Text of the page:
The Right to Vote is no different. It also has an attached Duty.
Voting is a Sacred Duty
As Americans who are used to a lot of free speech and complaining about this or that all the time, we tend to forget that free speech and the ability to actually have a voice in our republic are blessings which most of humanity throughout history has not had the privilege of experiencing. Indeed, many peoples in the world today do not have that privilege. It is a Duty that we, as Citizens of the American Constitutional Republic should exercise wisely.
Most politics these days is gamesmanship, seeing who can win or lose at all costs, telling whatever lies and deceptions are necessary to win over the “enemy”. It is all about the game and very little about what is moral or ethical. The lie is perpetuated that the government will give you this right or that right, or this benefit or that benefit, without considering any facts or any consequences. Fear and hatred of the opposition becomes the motivating factor and the spiral downward to lesser and lesser moral and ethical choices has let us to the chaotic, warlike rhetoric and behavior seen in the current Election Season. It’s time for a real change. It’s time to return to a sense of Duty based upon principle rather than personality. It’s time to learn that voting is really a Sacred Duty to ourselves, and our posterity for generations to come.
Voting is a form of “Bearing Witness” and a “Testimony”
Because I feel I have a Sacred Duty to vote, I feel I must do my due diligence to make sure that the candidate in question meets the moral and ethical standard required to serve his or her constituents in the American Constitutional Republic. You will probably have your own dream list for a candidate, but here are some of the things I look for:
- Do they understand the concept of a constitutional republic and are they committed to it? Do they understand the Law of Sovereign Liberty and are willing to defend it?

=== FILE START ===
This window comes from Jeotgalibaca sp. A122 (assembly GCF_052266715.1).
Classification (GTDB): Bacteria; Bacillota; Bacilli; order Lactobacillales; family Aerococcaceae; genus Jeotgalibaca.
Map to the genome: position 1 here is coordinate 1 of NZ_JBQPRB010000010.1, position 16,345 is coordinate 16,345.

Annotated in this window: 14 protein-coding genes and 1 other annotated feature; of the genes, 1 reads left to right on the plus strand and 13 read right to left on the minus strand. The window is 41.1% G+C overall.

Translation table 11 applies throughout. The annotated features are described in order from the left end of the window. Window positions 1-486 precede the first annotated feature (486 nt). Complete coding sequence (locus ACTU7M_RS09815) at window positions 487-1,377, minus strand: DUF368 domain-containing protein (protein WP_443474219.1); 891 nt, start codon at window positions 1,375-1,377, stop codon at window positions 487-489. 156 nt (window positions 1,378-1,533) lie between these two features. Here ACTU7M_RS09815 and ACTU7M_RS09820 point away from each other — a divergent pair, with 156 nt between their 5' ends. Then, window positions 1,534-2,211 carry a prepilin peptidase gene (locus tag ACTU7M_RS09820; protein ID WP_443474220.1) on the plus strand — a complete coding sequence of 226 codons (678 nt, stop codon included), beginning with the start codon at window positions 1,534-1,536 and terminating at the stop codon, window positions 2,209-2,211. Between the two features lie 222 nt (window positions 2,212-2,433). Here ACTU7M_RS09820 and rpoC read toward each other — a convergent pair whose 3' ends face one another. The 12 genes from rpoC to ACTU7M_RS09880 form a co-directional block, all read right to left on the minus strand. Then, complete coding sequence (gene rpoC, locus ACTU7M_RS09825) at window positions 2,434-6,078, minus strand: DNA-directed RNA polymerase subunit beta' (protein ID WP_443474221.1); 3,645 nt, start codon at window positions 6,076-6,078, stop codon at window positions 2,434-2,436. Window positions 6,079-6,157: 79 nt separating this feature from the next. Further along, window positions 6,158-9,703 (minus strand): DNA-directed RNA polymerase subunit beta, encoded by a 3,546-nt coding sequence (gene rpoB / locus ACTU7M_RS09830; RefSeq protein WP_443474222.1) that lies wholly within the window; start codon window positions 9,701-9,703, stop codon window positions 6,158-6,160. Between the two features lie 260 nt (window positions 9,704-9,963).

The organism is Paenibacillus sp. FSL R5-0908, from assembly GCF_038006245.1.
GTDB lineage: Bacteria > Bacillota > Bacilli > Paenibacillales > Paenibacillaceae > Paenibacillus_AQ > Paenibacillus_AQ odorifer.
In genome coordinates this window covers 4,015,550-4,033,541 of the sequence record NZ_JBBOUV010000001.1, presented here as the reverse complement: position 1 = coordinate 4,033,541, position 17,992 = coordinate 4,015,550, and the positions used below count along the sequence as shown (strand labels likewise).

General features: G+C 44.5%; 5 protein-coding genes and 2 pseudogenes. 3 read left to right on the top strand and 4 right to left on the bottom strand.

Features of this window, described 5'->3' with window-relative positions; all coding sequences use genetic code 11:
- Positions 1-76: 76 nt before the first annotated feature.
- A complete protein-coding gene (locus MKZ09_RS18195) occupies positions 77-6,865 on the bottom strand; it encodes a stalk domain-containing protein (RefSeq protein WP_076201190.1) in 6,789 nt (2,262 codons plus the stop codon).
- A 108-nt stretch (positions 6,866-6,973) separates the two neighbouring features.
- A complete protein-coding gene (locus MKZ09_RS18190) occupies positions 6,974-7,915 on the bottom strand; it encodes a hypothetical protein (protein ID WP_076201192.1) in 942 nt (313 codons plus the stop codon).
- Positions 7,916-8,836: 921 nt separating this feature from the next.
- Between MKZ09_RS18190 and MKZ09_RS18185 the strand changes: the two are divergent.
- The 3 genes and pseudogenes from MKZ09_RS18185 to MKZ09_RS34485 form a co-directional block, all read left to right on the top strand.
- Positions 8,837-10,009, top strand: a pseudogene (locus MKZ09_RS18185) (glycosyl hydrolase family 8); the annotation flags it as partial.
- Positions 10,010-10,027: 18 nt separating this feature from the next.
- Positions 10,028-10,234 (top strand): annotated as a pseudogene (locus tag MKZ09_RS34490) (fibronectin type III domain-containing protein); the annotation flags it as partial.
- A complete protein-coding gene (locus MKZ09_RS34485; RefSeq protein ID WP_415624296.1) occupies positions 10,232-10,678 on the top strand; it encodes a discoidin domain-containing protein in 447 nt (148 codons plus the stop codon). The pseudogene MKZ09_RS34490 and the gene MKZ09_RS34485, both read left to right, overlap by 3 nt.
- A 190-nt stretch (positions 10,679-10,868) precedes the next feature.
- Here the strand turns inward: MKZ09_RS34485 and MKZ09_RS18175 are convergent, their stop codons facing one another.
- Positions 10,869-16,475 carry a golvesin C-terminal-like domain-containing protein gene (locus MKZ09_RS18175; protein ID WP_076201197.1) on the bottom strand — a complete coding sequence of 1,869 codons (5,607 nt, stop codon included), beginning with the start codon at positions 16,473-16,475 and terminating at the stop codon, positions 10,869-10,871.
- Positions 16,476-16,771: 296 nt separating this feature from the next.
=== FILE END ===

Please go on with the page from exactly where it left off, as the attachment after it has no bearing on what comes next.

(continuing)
- Do they have a record of keeping oaths and covenants, that is, have they shown integrity in their business and personal life? No legal entanglements or history of criminal behavior? Keeping their marriage vows? Have they served in the military or volunteered to serve others, either personally or in an organization?
- Are their core principles in line with the principles of the Declaration of Independence, the U.S. Constitution, and the Bill of Rights? Are their core principles in line with their state constitution?
- Have they shown fiscal responsibility in their personal life? Are their proposals for change fiscally responsible?
- Do they believe that people are first self-governing, and that the state and federal governments support the people in their efforts to provide for themselves rather that regulate him or her out of business with overbearing rules and policies?
- Do they believe that the proper role of government is to protect rights and that government has no power to either bestow rights or prevent the free exercise of rights unless those rights are used to harm others or to commit a crime?
- Recognizing that no one is perfect, does the candidate show an ability to learn from mistakes and move forward once an error is pointed out?